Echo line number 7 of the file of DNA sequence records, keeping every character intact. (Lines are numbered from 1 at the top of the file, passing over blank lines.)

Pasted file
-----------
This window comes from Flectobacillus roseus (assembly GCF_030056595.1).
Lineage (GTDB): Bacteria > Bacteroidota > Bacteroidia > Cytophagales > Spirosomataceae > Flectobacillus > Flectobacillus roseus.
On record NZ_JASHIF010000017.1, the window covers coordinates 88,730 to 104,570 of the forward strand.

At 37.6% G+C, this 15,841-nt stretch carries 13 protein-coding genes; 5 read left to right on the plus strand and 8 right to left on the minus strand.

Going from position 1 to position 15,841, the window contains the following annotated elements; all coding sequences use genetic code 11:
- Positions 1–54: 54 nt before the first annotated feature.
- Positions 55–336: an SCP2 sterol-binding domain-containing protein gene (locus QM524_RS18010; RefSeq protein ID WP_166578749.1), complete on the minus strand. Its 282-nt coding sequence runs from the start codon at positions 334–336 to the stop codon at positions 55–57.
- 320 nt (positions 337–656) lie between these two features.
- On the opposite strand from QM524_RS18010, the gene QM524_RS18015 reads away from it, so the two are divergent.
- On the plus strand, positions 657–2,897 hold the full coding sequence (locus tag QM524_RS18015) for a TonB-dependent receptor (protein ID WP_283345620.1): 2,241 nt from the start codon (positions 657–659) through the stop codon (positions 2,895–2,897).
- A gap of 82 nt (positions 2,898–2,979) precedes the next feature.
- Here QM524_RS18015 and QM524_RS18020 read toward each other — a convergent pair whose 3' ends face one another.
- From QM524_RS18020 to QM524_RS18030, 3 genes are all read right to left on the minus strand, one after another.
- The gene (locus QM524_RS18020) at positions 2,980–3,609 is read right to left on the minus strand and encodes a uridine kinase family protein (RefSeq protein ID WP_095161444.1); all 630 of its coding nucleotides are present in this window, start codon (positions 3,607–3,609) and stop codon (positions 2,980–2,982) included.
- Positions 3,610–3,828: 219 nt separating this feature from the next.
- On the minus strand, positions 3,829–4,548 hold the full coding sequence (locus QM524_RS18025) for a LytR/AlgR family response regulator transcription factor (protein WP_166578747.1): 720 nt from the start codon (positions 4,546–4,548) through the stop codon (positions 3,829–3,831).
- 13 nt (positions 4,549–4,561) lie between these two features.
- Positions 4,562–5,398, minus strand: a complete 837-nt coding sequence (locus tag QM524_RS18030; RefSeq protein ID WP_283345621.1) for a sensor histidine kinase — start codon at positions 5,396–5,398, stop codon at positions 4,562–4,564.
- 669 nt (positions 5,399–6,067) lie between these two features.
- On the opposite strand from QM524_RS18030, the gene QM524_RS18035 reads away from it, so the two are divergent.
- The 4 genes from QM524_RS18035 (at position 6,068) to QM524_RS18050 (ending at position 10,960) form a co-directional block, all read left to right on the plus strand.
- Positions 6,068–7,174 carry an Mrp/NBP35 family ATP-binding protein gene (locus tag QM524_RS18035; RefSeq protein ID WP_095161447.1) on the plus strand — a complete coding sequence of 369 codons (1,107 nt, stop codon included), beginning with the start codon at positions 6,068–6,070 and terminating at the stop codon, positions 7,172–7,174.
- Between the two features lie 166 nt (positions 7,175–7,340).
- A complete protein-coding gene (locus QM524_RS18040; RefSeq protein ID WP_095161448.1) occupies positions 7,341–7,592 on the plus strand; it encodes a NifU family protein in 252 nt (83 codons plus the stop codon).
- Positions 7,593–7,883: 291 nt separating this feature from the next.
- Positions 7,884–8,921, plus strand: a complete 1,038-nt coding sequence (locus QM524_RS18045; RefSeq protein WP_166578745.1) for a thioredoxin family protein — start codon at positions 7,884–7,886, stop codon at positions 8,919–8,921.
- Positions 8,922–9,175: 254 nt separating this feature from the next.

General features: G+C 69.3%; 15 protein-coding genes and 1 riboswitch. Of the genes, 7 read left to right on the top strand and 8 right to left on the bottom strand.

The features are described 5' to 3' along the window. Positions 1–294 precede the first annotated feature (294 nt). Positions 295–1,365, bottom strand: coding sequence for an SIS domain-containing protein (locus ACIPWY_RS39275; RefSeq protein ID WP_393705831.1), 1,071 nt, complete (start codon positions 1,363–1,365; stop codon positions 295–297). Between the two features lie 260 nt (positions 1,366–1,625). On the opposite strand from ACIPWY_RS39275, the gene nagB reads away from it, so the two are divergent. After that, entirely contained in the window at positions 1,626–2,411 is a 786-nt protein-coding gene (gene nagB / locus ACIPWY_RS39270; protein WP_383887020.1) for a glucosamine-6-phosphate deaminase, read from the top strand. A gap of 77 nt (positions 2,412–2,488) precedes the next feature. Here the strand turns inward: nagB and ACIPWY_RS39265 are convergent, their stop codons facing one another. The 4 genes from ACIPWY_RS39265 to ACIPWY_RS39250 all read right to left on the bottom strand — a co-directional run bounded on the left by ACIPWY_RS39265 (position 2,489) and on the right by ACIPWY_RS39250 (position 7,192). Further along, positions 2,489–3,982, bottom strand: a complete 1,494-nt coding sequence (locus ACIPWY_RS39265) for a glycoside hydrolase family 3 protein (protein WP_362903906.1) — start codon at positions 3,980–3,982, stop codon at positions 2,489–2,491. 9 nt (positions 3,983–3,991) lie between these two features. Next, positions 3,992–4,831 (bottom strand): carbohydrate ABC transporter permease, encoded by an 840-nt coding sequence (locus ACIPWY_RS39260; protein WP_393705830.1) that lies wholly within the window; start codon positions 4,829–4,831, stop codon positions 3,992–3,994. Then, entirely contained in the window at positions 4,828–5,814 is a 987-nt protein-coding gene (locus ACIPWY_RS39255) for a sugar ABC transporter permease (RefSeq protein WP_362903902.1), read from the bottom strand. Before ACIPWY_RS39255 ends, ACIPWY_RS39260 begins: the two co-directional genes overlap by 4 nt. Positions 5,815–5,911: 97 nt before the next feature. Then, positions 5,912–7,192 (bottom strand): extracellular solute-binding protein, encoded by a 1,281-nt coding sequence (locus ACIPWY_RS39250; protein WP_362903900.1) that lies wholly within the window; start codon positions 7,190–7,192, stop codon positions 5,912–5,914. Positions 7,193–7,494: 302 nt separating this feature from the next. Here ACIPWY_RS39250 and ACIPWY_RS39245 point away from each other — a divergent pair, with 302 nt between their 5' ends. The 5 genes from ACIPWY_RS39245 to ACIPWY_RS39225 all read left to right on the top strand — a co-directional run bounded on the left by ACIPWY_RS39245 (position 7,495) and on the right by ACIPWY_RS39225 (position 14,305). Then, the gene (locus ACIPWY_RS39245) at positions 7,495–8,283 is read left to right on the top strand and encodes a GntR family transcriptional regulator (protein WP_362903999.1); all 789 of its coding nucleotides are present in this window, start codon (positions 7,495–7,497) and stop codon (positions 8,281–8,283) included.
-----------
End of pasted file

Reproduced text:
- Positions 55–336: an SCP2 sterol-binding domain-containing protein gene (locus QM524_RS18010; RefSeq protein ID WP_166578749.1), complete on the minus strand. Its 282-nt coding sequence runs from the start codon at positions 334–336 to the stop codon at positions 55–57.